Hair products can also contain oils such as argon, coconut or jojoba oil. These substances can migrate from the scalp to the hairline and cause comedonal or inflammatory acne to develop. One study demonstrated that shampoo and conditioner residue can remain on the scalp, face and back for up to 2 hours.
Lastly, fragrances can cause irritation and damage skin, leaving it vulnerable to inflammation; oils and silicones can block pores and disrupt the skin’s pH.
Pomades, waxes and gels
Hair styling and moisturizing products contain chemicals such as petroleum and silicon, which create a thin coat that protects against frizziness and leaves hair shining. However these chemicals can also deposit a layer of oiliness along the hairline and cause lesions to form.
The viscosity of pomades can form a seal over pores near the hairline, as can rubbery waxes and sticky gels. Long-term use of thick and oily emollients can result in a type of hairline acne known as pomade acne.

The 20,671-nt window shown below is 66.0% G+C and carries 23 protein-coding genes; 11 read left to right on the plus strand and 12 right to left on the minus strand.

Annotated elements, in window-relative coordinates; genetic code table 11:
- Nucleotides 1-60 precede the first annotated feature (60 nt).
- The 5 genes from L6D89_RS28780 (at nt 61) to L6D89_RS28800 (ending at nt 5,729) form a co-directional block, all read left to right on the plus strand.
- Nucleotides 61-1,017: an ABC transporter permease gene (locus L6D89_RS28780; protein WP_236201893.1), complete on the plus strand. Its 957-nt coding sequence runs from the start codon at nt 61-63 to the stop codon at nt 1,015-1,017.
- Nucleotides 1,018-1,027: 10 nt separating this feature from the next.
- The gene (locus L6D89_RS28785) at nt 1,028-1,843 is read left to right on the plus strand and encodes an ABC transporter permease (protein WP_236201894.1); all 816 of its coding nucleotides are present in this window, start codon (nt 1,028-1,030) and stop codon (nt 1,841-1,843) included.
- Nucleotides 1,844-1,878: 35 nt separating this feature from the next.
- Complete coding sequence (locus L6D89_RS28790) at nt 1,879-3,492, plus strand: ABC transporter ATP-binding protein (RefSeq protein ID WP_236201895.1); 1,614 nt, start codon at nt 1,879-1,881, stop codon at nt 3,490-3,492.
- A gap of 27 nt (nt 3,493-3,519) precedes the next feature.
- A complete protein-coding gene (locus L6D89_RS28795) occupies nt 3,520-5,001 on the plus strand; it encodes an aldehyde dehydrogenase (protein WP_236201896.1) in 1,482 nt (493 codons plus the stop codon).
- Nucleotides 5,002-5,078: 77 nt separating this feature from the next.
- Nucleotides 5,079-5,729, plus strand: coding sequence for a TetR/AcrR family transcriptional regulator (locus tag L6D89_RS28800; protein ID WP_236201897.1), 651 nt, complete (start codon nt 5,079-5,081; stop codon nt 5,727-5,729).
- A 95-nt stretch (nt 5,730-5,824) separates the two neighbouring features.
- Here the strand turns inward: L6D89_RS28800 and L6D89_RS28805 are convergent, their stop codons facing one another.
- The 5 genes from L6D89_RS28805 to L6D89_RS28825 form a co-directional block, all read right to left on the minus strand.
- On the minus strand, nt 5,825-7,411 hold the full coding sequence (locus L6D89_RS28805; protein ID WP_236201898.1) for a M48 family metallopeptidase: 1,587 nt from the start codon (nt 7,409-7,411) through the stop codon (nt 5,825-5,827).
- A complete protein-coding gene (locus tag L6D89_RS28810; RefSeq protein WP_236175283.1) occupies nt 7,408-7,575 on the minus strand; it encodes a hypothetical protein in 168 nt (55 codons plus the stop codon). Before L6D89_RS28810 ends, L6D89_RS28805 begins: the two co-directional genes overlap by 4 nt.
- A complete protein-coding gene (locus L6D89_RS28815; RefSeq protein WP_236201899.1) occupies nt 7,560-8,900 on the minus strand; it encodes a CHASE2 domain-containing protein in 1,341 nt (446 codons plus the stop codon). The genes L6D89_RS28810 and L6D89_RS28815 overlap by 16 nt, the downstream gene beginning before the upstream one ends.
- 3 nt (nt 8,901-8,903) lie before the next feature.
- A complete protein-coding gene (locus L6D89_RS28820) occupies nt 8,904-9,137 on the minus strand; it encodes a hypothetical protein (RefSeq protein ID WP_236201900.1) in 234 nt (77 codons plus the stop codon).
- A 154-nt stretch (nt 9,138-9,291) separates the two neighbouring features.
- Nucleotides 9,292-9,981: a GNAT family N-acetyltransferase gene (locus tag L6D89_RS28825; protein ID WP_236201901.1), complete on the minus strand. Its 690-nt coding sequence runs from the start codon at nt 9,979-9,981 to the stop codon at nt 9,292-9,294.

Hairspray and dry shampoo
Both hairspray and dry shampoo contain a number of harmful chemicals that are known to dry and irritate skin. These include alcohol, liquid petroleum gas, butane, silicones and cetrimonium chloride, to name just a few.
In addition to causing pulmonary diseases, with repeated use, these chemicals can dry out and irritate skin, leaving it sensitive and at risk of acne breakouts.
As well, overuse of dry shampoo can leave a residue on the scalp and surrounding skin, which can cause irritation and inflammation and acne flare-ups.
Headbands, hats and headwear
Prolonged or repeated wearing of tight-fitting headwear can encourage the development of acne which occurs due to a combination of pressure, heat and friction.